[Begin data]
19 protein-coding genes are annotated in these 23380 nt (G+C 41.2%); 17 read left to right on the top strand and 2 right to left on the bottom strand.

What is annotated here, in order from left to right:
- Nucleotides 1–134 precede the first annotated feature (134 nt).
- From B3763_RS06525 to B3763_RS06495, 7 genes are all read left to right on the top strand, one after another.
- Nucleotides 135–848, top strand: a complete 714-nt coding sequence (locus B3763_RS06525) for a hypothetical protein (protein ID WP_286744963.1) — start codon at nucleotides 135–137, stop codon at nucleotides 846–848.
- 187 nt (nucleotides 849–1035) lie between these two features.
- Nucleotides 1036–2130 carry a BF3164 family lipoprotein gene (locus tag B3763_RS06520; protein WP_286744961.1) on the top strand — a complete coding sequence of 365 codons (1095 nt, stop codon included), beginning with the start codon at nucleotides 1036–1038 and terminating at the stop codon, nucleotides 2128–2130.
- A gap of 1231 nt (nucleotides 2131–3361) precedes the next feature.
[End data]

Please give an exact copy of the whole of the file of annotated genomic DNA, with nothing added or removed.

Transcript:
19 protein-coding genes are annotated in these 23380 nt (G+C 41.2%); 17 read left to right on the top strand and 2 right to left on the bottom strand.

What is annotated here, in order from left to right:
- Nucleotides 1–134 precede the first annotated feature (134 nt).
- From B3763_RS06525 to B3763_RS06495, 7 genes are all read left to right on the top strand, one after another.
- Nucleotides 135–848, top strand: a complete 714-nt coding sequence (locus B3763_RS06525) for a hypothetical protein (protein ID WP_286744963.1) — start codon at nucleotides 135–137, stop codon at nucleotides 846–848.
- 187 nt (nucleotides 849–1035) lie between these two features.
- Nucleotides 1036–2130 carry a BF3164 family lipoprotein gene (locus tag B3763_RS06520; protein WP_286744961.1) on the top strand — a complete coding sequence of 365 codons (1095 nt, stop codon included), beginning with the start codon at nucleotides 1036–1038 and terminating at the stop codon, nucleotides 2128–2130.
- A gap of 1231 nt (nucleotides 2131–3361) precedes the next feature.